After airing the suggestion a couple of months earlier, on 9 September 1929, Artistide Briand, French foreign minister, made a speech to the then 27 members of the League of Nations in which he proposed a federal union of European nations. He said: ‘among peoples who are geographically grouped together like the peoples of Europe there must exist a kind of federal link … Evidently the association will act mainly in the economic sphere … but I am sure also that from a political point of view, and from a social point of view, the federal link, without infringing the sovereignty of any of the nations taking part, could be beneficial’.buried the scheme. Plan of Union for Europe: the appearance and the reality of supposed ‘Federation’ idea From our own Correspondent “A great scheme of M. Briand” is announced by M. Henri Bartde in the Œuvre to-day, and a great scheme, according to M.Barde’s description, it certainly is: … [Read more...] about Aristide Briand’s plan for a United States of Europe
Economic history of the united states
A new history of the world’s worst nuclear accident has emerged from the recent opening of Chernobyl archival materials. In “Chernobyl: History of a Tragedy,” Serhii Plokhy traces how the explosion occurred in 1986, the Soviet government’s crisis management, and the repercussions of the explosion that released radiation equivalent to 500 bombs dropped on Hiroshima. A professor of Ukrainian history at Harvard University, Plokhy portrays Chernobyl as both pivotal cause and perfect metaphor of the collapse of the Soviet Union. Not only was Chernobyl “the beginning of the end of the Soviet Union,” but also its parallel: a massive undertaking meant to bring progress through science, but plagued by a long history of systemic issues swept under the rug, culminating in a sudden but inevitable collapse with profound global impact. The first chapter opens with the 1986 Communist Party Conference, where leading officials gathered to assess the state of the … [Read more...] about ‘Chernobyl: History of a Tragedy’
Hardly a day passes without senior U.S. officials criticizing Turkey over its plans to purchase Russian S-400 air defense systems or pressuring Turkish authorities to begin drilling for hydrocarbon reserves off the Cyprus Island. The latter, however, increasingly displays urgency in the eyes of U.S. policymakers. A recent visit by U.S. State Deputy Assistant Secretary Matthew Palmer to Nicosia seems to be quite significant in upgrading the level of bilateral relations between Washington and Nicosia. Turkey’s activities in the region and lifting a decades-old U.S. arms embargo on Cyprus were reportedly on Palmer’s agenda. This new engagement between the two countries is surely related to the discovery of relatively rich hydrocarbon reserves off the island, also paving the way for the U.S. giant energy companies, like ExxonMobil and Noble Energy, to penetrate into gas fields. The United States had already lent great political support to joint efforts by Greece, Israel and … [Read more...] about How about the rights of the Turkish Cypriots?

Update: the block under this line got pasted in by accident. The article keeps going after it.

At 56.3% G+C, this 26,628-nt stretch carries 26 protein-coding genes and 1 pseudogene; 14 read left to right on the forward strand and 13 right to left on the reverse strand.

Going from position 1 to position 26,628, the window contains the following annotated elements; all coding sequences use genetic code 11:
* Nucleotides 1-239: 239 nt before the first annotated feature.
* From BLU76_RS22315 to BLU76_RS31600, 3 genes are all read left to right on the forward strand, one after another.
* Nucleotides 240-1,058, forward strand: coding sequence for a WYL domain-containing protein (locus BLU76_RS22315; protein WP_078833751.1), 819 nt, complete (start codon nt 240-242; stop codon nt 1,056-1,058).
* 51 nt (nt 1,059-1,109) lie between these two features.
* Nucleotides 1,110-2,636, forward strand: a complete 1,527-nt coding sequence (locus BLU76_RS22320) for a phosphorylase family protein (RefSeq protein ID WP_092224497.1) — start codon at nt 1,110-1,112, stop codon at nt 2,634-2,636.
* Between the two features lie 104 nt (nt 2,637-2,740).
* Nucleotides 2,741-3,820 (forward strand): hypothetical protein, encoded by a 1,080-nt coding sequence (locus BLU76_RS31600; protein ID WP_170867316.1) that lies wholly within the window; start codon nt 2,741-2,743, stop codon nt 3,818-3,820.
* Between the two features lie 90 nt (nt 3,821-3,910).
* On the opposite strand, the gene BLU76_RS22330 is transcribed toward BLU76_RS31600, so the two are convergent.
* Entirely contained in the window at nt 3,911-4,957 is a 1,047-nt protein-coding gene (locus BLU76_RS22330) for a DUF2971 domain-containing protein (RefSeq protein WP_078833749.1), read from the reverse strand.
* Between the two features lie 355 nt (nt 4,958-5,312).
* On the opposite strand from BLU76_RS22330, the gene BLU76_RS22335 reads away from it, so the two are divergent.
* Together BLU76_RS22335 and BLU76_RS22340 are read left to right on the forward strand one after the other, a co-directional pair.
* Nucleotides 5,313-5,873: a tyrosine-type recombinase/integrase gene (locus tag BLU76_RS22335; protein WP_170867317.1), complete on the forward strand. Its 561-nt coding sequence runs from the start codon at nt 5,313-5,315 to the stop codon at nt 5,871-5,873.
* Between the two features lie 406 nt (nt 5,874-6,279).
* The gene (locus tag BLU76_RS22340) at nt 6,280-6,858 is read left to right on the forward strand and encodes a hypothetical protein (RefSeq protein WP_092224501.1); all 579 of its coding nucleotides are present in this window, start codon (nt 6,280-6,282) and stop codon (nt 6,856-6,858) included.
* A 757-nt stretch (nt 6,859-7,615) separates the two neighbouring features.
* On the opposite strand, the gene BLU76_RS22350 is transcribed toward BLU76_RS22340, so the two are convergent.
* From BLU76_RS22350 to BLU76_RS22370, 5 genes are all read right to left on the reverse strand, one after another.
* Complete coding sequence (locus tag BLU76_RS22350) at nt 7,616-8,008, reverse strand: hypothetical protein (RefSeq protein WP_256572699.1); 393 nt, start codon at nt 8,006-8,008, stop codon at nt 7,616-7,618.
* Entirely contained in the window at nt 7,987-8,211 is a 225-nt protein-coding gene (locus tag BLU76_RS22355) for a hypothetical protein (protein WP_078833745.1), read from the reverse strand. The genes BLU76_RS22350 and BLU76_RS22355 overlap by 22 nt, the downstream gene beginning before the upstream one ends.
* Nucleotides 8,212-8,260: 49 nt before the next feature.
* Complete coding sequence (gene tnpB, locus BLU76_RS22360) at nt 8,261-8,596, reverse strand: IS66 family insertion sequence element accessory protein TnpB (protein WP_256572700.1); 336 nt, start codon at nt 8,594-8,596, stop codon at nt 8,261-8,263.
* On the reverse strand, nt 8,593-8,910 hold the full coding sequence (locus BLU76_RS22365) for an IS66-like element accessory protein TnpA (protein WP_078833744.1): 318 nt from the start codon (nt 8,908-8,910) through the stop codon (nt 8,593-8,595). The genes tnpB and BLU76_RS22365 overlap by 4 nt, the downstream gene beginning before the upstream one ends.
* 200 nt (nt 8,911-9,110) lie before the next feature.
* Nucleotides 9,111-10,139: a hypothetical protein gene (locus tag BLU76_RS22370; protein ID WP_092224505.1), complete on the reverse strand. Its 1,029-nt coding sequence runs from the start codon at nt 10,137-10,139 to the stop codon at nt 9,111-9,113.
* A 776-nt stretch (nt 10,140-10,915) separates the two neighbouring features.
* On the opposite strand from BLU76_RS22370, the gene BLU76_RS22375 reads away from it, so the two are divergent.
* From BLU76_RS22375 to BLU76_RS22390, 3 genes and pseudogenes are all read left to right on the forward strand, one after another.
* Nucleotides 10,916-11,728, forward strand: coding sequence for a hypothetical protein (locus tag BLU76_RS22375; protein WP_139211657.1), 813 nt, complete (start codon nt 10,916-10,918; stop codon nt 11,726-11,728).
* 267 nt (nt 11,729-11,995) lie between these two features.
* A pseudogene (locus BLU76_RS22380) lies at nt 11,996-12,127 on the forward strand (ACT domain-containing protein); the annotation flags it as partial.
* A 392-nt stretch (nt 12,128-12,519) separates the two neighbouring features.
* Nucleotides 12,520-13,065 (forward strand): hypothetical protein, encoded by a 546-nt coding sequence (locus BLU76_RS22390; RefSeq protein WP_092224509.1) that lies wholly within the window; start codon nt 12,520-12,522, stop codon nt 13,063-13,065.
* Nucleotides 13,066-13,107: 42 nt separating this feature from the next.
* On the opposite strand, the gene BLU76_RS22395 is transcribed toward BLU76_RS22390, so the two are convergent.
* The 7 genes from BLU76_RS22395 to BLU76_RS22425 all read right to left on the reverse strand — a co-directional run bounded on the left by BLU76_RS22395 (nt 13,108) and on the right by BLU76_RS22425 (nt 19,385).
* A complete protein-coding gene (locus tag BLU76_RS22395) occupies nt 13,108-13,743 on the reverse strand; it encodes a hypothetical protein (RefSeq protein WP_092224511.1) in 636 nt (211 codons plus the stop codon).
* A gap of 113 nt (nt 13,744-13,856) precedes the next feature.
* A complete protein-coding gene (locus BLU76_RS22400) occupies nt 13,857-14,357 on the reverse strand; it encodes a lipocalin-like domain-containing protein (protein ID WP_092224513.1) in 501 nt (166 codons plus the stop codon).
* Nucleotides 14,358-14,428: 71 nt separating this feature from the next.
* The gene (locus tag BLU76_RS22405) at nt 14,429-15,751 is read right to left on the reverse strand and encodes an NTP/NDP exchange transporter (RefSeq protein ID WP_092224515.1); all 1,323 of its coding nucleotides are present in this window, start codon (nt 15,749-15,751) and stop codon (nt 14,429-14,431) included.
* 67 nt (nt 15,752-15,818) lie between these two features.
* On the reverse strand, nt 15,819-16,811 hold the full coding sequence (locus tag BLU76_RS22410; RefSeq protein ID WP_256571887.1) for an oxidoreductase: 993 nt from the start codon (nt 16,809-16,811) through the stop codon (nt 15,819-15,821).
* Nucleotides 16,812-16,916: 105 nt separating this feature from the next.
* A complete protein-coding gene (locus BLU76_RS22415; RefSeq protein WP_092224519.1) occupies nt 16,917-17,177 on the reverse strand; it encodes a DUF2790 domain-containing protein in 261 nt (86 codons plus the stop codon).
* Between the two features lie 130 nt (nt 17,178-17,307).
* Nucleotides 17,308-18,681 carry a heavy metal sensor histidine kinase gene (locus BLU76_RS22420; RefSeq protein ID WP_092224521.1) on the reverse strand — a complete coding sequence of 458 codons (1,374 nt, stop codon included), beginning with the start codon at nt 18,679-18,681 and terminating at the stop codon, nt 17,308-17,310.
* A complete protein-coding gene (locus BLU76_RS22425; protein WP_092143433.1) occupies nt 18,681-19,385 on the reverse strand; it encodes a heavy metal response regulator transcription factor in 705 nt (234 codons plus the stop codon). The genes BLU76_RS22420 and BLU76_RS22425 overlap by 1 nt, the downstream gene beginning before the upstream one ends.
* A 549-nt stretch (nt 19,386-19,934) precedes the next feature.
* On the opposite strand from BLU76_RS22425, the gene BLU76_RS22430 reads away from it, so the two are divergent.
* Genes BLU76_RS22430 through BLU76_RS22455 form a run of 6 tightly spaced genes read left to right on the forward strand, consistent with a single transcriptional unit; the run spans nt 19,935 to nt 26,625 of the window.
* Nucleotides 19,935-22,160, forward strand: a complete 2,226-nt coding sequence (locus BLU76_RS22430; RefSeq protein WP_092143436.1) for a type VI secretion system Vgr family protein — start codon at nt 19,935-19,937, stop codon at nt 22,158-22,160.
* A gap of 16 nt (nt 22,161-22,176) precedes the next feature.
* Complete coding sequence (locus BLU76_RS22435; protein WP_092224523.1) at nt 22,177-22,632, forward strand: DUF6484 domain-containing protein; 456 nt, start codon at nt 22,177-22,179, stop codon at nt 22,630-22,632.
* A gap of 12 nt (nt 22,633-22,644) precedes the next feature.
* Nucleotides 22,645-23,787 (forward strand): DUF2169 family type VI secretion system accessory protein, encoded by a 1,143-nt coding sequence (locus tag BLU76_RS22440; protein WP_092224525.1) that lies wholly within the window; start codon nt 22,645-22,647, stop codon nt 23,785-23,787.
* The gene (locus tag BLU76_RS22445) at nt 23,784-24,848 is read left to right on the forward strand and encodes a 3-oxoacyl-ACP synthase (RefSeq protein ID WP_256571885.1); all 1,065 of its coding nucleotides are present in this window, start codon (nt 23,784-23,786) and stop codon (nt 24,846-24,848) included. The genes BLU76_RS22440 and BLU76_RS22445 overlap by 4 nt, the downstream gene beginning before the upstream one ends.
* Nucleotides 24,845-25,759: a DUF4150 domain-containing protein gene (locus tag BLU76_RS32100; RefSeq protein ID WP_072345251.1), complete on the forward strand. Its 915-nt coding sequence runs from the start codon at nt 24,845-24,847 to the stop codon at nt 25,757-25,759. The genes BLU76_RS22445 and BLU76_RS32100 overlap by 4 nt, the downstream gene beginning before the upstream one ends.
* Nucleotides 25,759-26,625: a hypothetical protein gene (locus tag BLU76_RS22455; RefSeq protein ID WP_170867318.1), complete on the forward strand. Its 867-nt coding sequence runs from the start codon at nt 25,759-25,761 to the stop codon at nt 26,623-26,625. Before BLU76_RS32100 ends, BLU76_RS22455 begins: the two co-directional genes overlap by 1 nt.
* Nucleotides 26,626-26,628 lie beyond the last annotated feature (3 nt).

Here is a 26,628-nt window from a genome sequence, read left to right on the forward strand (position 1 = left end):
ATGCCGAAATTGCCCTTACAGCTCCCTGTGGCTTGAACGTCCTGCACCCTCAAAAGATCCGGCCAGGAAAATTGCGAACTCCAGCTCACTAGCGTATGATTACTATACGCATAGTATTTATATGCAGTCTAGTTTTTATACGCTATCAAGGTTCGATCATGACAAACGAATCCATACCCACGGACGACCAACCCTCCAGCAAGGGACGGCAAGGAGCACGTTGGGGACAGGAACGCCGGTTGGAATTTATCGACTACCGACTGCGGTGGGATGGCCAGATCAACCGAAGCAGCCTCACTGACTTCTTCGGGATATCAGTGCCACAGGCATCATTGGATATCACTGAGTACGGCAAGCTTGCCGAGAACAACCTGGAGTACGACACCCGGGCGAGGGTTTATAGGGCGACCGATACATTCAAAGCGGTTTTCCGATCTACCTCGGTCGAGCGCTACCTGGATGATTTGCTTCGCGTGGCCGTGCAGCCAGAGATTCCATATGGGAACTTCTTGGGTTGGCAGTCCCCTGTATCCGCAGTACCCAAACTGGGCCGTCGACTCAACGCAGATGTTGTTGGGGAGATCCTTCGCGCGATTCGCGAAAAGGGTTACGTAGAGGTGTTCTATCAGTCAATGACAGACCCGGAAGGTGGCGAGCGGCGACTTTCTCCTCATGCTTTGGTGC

For a few seconds, her face brightened with pleasure, she rejoices in the moment. And why not? It's an evening in January, and Angela Merkel is sitting in a festively illuminated glass building at the Brandenburg Gate in Berlin, with CNN superstar Christiane Amanpour in front of her. "What can I say about a woman named Angela Merkel?" Amanpour asks the audience. That she's the first female chancellor? Merkel is much more than that, Amanpour continues, a scientist who still believes in the value of facts in this post-factual world; a woman who fights against nationalism and climate change. She describes how the chancellor has set a high standard for how to deal with the desperate people of the world. It's all laid on a bit thick, a mixture of Oscar ceremony and political seminar, but Merkel has a smile on her face. It's only now and then, when the camera zooms in on her, that she puts on a more neutral, chancellor-like face. Despite all that she has achieved, she still has a … [Read more...] about A Dim View of the World: Will Merkel Be Followed by Darkness?
For much of the 19th century, from the time of the 1801 Act of Union, exasperated English politicians would periodically refer to Ireland as a “Serbonian bog” for British governance. The legend of Lake Serbonis, told by Herodotus and repeated in Milton’s Paradise Lost, described a quicksand-like morass, on which many sought to stand but “where armies whole have sunk”. Try as they might, even the most well-intentioned British legislators found that their best-laid plans would sink on this treacherous terrain. Efforts to establish some sort of Irish self-governance proved no easier. By 1894, after the failure of William Gladstone’s Second Home Rule Bill, the London correspondent of the New York Times wrote that Ireland was regarded by most English MPs at Westminster as “a sort of Serbonian bog, whence proceeded from time to time unintelligible squeaks and groans, and through the obscurity of which vague shadows now and again may be seen flitting … [Read more...] about The return of the Irish question